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Most Dangerous Threat to Global Economy
By Gabriele Catania
Rome Correspondent
Minister Giulio Tremonti of Italian Ministry of Economy and Finance

In spite of all the optimism about the end of the recession ("There was no [financial] apocalypse" said the Italian Economy Minister Giulio Tremonti), there is reason for concern, for it is clear that if governments become protectionist, then both the global economy and international stability could be severly undermined.

It has been observed by many international organizations that several developed countries are enacting protectionist measures in order to save domestic jobs and firms during the current economic crisis. However, these measures are controversial, "Protectionism is absolutely the wrong thing to do. So, our advice to OECD countries is do not go there … It does not make sense to close your market," warned the Director of OECD Trade and Agriculture, Ken Ash.

In fact, the European Union, Japan, the US, and other crisis-hit countries have a huge interest in preventing incompetent (or naive) politicians from killing free-trade.

Firstly, they have to remember that many important nations (such as China, Germany and Japan), owe their prosperity to exports. These countries (particularly Japan), massively fund global organisations in order to bolster their lendable resources and shorten global recession. Tokyo (whose exports dropped to 45.7% in January 2009) recently provided the IMF with an additional $100 billion, a smart move considering that the health of the Japanese economy depends on the strength of the global economy.

According to Pascal Lamy, Director-General of the WTO, "Japan is particularly vulnerable to this downturn because trade is so central to the economy." Lamy is right, as even Toyota, the wunderkind of the automaking industry, is reporting significant losses. However, as soon as Chinese and US consumers resume spending, Japanese companies will return to exporting cars and computers.

Secondly, any protectionist measure enacted by a government could have a domino effect similar to that of the Great Depression. If a country repudiates free-trade, other nations might follow-suit, enacting their own protectionist measures in order to save jobs.

Consequently, it may do well to remember the effects of the Smoot-Hawley Tariff Act of 1930, which raised American tariffs on a large number of goods and sparked economic nationalism in Spain, Switzerland, Canada and Italy, amongst others.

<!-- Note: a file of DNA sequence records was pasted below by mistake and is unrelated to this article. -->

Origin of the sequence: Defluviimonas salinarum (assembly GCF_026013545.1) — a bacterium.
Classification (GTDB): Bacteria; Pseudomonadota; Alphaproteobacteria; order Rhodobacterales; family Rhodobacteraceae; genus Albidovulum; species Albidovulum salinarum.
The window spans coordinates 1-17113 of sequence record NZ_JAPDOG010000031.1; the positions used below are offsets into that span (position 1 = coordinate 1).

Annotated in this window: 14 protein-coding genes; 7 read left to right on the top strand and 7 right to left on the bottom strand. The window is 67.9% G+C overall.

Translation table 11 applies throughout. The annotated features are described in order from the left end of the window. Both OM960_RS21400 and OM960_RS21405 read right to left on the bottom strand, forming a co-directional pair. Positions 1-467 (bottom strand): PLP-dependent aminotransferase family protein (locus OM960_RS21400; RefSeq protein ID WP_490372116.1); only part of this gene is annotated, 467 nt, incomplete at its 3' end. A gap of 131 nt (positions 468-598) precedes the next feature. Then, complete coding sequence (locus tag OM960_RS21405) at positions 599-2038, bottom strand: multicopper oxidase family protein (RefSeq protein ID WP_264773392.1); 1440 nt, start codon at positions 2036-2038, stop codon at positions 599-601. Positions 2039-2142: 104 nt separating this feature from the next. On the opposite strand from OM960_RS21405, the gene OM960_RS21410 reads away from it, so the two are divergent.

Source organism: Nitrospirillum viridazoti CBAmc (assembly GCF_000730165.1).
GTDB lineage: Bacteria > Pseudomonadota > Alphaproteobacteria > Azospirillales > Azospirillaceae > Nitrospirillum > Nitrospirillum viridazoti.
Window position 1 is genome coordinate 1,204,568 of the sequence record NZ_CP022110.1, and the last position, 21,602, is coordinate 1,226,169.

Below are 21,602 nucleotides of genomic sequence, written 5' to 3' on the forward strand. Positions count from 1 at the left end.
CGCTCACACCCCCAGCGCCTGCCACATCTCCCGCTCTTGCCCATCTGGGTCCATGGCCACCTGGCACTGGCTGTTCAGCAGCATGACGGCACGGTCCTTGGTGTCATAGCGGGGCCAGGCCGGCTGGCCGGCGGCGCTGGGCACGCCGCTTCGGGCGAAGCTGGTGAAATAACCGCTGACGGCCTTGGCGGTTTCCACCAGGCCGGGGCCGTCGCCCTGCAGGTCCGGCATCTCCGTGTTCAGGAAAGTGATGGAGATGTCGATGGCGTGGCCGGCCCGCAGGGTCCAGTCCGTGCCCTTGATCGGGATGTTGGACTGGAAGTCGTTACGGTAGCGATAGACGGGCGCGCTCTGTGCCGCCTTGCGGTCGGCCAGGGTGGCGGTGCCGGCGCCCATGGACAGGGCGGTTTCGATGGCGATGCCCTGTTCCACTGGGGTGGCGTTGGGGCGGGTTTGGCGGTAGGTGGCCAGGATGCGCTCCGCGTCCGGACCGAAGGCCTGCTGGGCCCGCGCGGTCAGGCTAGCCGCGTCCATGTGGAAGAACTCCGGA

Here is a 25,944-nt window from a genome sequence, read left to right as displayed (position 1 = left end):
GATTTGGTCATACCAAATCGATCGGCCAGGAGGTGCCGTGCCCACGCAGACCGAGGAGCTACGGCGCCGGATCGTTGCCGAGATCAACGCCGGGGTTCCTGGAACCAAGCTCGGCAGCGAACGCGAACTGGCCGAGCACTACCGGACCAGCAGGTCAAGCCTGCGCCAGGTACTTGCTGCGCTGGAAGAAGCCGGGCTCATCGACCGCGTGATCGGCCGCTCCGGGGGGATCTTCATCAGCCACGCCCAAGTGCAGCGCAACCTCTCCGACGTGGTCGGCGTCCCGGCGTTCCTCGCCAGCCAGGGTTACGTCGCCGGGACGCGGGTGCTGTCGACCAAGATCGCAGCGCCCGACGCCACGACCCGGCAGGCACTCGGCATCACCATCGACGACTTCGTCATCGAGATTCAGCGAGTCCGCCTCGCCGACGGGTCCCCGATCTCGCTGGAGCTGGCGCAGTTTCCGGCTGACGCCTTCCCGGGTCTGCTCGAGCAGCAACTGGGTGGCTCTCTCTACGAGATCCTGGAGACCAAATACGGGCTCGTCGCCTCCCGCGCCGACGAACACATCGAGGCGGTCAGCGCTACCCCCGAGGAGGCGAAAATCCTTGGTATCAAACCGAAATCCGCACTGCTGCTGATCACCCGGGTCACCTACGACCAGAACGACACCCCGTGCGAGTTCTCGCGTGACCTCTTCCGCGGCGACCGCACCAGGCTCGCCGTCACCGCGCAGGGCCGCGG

Therefore, it is no surprise that the "Buy American" provision in Obama's stimulus package made two staunch American allies, the EU and Canada, nervous, "we expect the United States to adhere to its international obligation […] I can't emphasize how important it is that we do that," stressed Stephen Harper, Prime Minister of Canada.

Thirdly, this is not just an economic problem, but also one of global security, as protectionism constitutes a death blow to international trade - the lifeblood for entire countries and continents.

Therefore, the death of free-trade would mean increased poverty and hunger for billions of people in developing countries. In its recent report: The Financial and Economic Crisis: A Decent Work Response ?, the International Labor Organization warned that: "World markets ... face the risk of inward-looking solutions and protectionist responses. The repercussions for developing countries, which rely so heavily on world markets, would be especially acute."

This is particularly true in Asia, where exports account for a third of Indonesia and China's GDP; almost half of the Philippines and South Korea's GDP; and two-thirds of Vietnam's GDP. Less exports would mean less jobs, less food on the table, and less social stability. Today, citizens of Asian countries have increased economic expectations, and current events in Thailand demonstrate that the political consequences of failing to meet them are severe.

However, it is worth noting that there are current inequalities in the free trade system that need to be addressed. As stated by Kong Ji, grandson of Confucius, "the virtue embodied in the doctrine of the Mean is of the highest order. But it has long been rare among people." Aristotle was of the same opinion - that virtue is a "mean state."

So although there are compelling reasons to argue for the preservation of free trade, this does not mean that one can turn a blind eye to its flaws – for instance, the fact that for decades, Western countries have used ‘laissez-faire' like a club, forcing developing countries to open their markets to foreign competitors, but at the same time protecting their own markets behind high tariff walls.

Therefore, it is rather disengenous to regard free trade as a panacea for all evils. Not only because free trade doesn't prevent wars (the First World War was fought by free trade countries), or because it has a huge impact on less skilled workers and the natural environment, but also because in crucial fields (such as agriculture), security is far more important than freedom. As Devinder Sharma writes, "food security cannot be left to the mercy of the market force."

Sadly, it seems that over the past few years, free trade has become "freak trade," an irrational mixture of selfishness, arrogance and corruption. Yet perhaps now, it's time for fair trade.






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